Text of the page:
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Elmhurst releases new 'Almanac'


When approaching this year’s manifesto, we felt a different approach was needed. 

Against the backdrop of increasing fuel prices and achieving Net Zero, the topic of energy efficiency has never been so important. 2021 greeted us with plenty of policy development, which introduced some significant changes within the energy efficiency industry as well as a glimpse of what the future could hold when it comes to the energy performance of buildings.

Elmhurst’s new Almanac, not only provides a thorough round up of the significant industry developments in 2021 (and some of 2022), but also outlines some of our own call to actions which are echoed by others within the industry.

Elmhurst releases new 'Almanac'

Moving Forward

Following last year’s Manifesto for Change, Elmhurst is renewing its call for action on several major fronts. Within our Almanac we have provided 10 big asks to improve the use and relevance of energy certificates, to boost the uptake of low carbon technologies, and to support the retrofit of existing properties as we strive for Net Zero.

Our 10 big asks in 2022

  1. Redesign energy certificates – We want to see EPCs giving equal focus to energy consumption, cost and carbon emissions.
  2. Use the Golden triangle to inform decision-making – We need to bring a building’s Asset Rating, Occupancy Rating, and Energy Consumption together in a coordinated way in order to inform decisions at a local and national scale. 
  3. Ensure all energy certificates reflect the current state of the property – The 10 year validity period is too long. We say that Energy Certificates should never be older than 3 years and should be re-issued whenever there is a change to the building which impacts its energy performance.
  4. Improve Display Energy Certificates (DECs) and implement them in the private sector – Lack of investment, and a dependence on ‘free’ government software, has meant that the methodology behind DECs has not been updated in over 10 years. This needs to change. 
  5. Don’t ignore energy used to cool buildings – It is time to expand and update the methodologies to have a year-round approach to energy performance, especially as the climate around us changes.
  6. Change the funding mechanism in ECO so that it supports the whole house retrofit approach- The funding has to move to upfront assessments and planning to ensure the right measures go in the right order for the good of the occupiers. 
  7. Use energy assessors to support the introduction of renewable technology- Government and industry should utilise the skills and knowledge of accredited energy assessors to communicate the benefits of renewable technology to homeowners and then support installers with a cost effective and time efficient process for assessing a property’s suitability.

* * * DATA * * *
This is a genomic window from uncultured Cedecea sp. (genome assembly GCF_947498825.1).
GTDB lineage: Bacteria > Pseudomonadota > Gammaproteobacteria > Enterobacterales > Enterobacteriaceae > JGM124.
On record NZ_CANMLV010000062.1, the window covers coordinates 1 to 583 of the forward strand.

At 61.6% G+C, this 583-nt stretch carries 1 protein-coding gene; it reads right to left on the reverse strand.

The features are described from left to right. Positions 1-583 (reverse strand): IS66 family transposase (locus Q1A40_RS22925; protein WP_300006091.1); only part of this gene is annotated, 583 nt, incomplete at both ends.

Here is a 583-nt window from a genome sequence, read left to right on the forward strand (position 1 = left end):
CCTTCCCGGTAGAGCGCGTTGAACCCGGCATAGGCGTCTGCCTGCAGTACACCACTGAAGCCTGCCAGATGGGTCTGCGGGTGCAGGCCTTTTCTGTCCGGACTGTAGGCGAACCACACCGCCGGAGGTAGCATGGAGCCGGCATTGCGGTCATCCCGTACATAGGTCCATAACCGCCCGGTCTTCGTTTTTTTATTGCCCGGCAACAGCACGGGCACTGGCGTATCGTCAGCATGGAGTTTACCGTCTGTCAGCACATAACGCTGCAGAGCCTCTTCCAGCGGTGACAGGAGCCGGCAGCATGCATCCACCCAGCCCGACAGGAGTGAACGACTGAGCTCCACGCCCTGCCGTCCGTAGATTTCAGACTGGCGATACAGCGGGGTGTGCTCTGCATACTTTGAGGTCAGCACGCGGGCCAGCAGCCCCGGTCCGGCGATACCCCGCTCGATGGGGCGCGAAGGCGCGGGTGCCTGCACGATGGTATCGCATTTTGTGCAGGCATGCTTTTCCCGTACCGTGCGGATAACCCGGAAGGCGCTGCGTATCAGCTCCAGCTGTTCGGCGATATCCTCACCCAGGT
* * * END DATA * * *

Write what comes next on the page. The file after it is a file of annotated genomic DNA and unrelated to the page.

8. Rebalance the tax applied to low emission fuels and fossil fuels to make heat pumps the right option for both the environment and financially- now is the time to rebalance the tax applied to low emission fuels and fossil fuels, to make heat pumps more attractive. 
  9. Measure energy performance to validate retrofit strategies- Using existing measurement technology, such as Elmhurst’s Measured Energy Performance, government can create a feedback loop to test the assumptions that the methodologies use and, where there are significant quantifiable differences, to employ other building evaluation measurements techniques to establish why.
  10. Implement a single national framework for lifecycle analysis and Net Zero- We should be using accredited carbon assessors to confirm that emissions at each stage of a building’s lifecycle (from design, construction, use, through to end of life) are measured correctly and that any mitigating actions, such as carbon offsetting, are delivered.

Stuart Fairlie, Elmhurst’s Managing Director comments:

 “A lot happened within the energy efficiency industry last year, with UK government’s outlining their proposals for the future, and clarifying parts of the road map that will get us there. Our  will certainly prove useful for anyone who wants to reflect on what happened, and perhaps remind them of anything we are still awaiting action on.”

“We have also shared our own views and vision for the future within our 10 priority actions. We will continue to champion these actions whenever we engage with government and key industry stakeholders moving forward”.